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Pseudotyping of FV capsids

  1. Top of page
  2. Summary
  3. Introduction
  4. Membrane interactions during FV target cell entry
  5. Glycoprotein-dependent release of infectious FV virions
  6. Glycoprotein-mediated release of subviral particles
  7. Manipulation of FV capsid membrane interactions
  8. Retargeting of PFV Gag to different cellular membranes
  9. Pseudotyping of FV capsids
  10. Conclusions
  11. Acknowledgements
  12. References

The failure of heterologous viral glycoproteins to complement the essential function of the FV Env protein for particle egress is the main reason why FV vectors cannot be pseudotyped (Pietschmann et al., 1999; Lindemann and Rethwilm, 2011). We and others have shown that a FV Env-independent release of FV VLPs can be achieved by fusing heterologous MTDs to FV Gag (see above). However, the permanent membrane attachment apparently interferes strongly with productive infection of target cells, even when the cognate viral Env protein is coexpressed. We recently devised a strategy that replaced the natural FV Gag–Env interaction with a small molecule-controlled heterodimerization system originally developed by Ariad (Ho et al., 2012). The interaction of a mutant PFV Env protein, containing an inactivated LP budding domain, with FV Gag could be restored by this system. Additionally, it enabled a small molecule-dependent release of PFV vector particles with nearly wild-type infectivity. Adaptation of this system by fusing one heterodimerization domain to a MTD, such as the HIV Gag MA subunit, with a second domain fused to the FV Gag protein enabled a very efficient pseudotyping of PFV capsids with a variety of heterologous viral glycoproteins, including vesicular stomatitis virus glycoprotein. Crucial for the success of the system developed is probably the reversibility of FV capsid membrane interaction by using small molecule-controlled heterodimerization domains instead of permanent genetic fusion of a MTD.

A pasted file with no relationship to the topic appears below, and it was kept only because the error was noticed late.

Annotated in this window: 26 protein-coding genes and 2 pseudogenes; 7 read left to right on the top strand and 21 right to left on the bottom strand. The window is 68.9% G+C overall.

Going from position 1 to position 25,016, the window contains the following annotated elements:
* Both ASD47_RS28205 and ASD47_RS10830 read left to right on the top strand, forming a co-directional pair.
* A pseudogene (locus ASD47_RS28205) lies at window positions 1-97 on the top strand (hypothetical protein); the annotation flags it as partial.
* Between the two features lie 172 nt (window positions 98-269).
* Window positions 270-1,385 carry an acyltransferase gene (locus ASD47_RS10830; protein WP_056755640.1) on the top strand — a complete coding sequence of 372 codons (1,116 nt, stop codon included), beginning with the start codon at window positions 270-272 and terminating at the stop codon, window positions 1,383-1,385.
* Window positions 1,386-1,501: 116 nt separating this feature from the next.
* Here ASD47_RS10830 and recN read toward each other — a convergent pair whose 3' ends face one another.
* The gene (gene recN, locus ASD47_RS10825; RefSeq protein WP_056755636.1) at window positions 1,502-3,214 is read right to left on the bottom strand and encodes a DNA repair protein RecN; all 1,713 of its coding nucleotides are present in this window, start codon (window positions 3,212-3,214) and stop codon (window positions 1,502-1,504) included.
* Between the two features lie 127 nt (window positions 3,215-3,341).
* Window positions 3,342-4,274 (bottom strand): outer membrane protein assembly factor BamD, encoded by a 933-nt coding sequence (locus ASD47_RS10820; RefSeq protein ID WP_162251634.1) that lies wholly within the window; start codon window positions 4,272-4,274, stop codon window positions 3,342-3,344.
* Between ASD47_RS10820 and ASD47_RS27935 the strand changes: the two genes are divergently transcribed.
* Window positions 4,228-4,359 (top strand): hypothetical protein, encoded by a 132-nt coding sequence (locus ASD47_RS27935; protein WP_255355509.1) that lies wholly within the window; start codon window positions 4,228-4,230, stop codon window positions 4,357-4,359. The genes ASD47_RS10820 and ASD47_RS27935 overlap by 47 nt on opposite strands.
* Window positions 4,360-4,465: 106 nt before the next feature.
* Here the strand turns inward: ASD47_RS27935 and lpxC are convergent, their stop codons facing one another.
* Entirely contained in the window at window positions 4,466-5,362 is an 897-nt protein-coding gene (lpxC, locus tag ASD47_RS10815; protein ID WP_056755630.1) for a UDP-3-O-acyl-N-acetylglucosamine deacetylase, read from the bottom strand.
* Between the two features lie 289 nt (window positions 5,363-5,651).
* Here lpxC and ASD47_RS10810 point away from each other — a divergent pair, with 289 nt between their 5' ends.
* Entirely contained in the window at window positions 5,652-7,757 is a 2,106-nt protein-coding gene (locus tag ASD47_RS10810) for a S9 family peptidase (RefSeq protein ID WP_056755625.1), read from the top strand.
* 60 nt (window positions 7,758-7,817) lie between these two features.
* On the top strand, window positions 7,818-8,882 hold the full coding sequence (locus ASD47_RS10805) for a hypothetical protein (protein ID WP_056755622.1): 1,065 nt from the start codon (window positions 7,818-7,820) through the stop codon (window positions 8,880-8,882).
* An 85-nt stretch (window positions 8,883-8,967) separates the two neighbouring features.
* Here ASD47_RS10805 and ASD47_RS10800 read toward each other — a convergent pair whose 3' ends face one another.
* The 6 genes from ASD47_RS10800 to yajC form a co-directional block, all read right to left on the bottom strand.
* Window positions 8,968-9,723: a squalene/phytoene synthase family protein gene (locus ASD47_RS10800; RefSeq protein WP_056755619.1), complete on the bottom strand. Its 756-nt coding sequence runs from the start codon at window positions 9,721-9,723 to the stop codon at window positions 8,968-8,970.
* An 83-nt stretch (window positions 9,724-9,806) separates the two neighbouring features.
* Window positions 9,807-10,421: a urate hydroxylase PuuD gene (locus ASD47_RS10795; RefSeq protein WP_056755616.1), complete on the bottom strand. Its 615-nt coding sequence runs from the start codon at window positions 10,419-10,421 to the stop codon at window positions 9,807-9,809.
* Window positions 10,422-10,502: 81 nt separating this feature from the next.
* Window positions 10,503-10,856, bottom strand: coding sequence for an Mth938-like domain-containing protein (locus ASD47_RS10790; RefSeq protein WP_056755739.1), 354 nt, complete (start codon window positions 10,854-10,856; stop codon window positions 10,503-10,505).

Conclusions

  1. Top of page
  2. Summary
  3. Introduction
  4. Membrane interactions during FV target cell entry
  5. Glycoprotein-dependent release of infectious FV virions
  6. Glycoprotein-mediated release of subviral particles
  7. Manipulation of FV capsid membrane interactions
  8. Retargeting of PFV Gag to different cellular membranes
  9. Pseudotyping of FV capsids
  10. Conclusions
  11. Acknowledgements
  12. References